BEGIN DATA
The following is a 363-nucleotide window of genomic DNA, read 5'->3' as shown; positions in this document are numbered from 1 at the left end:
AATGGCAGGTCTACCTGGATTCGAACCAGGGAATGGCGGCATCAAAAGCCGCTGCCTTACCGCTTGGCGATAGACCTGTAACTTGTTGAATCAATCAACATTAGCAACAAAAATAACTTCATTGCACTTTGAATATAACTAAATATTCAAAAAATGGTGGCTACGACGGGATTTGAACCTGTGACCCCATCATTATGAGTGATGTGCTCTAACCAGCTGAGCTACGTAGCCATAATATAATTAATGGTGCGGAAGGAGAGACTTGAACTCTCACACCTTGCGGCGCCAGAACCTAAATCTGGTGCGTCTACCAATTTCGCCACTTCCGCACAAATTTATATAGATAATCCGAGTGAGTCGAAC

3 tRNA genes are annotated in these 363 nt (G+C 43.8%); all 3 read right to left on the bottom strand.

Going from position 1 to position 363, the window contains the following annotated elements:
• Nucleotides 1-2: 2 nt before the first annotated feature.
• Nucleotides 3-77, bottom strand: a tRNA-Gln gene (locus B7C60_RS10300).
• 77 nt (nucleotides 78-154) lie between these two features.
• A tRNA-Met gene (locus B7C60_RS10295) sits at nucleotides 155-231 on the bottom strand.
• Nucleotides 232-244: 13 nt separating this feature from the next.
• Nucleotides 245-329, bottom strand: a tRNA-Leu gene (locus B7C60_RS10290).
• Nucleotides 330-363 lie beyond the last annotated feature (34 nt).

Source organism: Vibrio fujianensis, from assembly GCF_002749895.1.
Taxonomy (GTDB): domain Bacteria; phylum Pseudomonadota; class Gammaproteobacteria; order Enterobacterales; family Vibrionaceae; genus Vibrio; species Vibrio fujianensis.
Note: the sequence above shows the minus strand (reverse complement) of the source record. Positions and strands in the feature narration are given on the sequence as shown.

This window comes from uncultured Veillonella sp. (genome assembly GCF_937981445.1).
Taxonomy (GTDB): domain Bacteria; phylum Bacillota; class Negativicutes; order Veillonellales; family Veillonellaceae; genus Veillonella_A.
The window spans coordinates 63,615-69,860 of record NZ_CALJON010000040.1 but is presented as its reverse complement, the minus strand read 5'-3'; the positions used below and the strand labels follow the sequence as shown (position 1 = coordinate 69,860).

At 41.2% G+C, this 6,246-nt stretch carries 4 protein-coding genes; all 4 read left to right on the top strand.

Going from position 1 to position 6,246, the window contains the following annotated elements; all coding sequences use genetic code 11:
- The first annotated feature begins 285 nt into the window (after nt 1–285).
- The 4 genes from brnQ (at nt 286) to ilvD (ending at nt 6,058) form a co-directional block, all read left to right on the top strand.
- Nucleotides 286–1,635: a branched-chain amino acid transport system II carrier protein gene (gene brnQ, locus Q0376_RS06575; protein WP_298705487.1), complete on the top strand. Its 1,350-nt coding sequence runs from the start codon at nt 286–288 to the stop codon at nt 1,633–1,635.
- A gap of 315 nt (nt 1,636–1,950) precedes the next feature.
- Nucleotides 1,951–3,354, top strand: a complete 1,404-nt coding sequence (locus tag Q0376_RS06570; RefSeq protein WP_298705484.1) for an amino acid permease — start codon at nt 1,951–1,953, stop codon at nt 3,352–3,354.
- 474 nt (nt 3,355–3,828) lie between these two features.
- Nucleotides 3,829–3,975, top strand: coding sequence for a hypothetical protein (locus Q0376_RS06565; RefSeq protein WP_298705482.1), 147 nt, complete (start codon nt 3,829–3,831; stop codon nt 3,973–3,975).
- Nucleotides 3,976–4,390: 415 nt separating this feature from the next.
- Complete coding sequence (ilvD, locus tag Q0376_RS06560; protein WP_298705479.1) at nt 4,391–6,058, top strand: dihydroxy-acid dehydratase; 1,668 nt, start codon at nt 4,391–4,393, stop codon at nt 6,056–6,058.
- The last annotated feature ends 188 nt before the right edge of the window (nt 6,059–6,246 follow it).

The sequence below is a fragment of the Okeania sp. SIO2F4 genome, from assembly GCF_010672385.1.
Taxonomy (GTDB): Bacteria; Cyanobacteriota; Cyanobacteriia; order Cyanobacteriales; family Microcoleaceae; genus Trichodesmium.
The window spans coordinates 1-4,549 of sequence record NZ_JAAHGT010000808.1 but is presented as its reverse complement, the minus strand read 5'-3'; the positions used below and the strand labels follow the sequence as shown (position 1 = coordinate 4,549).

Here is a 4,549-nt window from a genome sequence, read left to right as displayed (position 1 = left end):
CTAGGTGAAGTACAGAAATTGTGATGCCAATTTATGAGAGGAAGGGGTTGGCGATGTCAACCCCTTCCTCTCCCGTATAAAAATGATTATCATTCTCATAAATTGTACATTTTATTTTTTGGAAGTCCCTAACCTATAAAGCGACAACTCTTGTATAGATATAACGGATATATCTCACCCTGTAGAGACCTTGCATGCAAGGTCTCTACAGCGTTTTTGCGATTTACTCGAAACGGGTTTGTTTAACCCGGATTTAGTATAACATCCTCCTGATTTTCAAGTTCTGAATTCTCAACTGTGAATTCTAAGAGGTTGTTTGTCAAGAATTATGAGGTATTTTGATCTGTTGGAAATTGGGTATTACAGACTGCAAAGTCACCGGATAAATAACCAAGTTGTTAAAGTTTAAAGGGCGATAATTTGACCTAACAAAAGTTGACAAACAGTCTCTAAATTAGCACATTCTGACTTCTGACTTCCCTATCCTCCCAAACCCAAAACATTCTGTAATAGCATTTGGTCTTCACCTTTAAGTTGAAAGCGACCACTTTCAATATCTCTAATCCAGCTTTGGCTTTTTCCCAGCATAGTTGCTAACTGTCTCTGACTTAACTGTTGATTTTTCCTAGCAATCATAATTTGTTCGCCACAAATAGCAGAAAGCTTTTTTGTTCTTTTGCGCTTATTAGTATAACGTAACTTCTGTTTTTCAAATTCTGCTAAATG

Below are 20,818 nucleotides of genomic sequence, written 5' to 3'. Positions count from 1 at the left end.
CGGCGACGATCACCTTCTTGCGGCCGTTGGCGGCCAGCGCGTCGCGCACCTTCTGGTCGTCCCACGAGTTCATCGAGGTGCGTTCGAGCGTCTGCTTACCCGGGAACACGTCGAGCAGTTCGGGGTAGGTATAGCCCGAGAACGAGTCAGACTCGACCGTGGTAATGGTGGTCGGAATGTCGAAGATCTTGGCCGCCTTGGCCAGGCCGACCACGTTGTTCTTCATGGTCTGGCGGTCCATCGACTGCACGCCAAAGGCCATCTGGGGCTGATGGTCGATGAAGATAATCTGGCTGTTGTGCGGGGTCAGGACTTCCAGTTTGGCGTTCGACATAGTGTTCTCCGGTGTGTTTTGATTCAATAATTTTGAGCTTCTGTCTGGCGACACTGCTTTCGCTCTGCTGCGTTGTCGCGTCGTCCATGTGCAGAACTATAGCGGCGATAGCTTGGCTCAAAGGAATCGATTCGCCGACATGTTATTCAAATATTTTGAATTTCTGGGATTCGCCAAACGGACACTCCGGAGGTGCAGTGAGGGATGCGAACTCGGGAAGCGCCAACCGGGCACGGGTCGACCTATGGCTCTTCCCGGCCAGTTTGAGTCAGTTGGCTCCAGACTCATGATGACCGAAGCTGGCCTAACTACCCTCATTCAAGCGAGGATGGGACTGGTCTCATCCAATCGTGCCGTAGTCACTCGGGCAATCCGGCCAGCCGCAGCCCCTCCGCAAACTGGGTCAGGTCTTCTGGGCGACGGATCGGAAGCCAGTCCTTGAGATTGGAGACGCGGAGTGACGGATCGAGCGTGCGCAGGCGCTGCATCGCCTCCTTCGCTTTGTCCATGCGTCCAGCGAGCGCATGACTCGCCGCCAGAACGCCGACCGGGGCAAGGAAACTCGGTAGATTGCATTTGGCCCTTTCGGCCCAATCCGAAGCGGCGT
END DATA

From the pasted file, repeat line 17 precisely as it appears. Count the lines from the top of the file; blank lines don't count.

The window spans coordinates 63,615-69,860 of record NZ_CALJON010000040.1 but is presented as its reverse complement, the minus strand read 5'-3'; the positions used below and the strand labels follow the sequence as shown (position 1 = coordinate 69,860).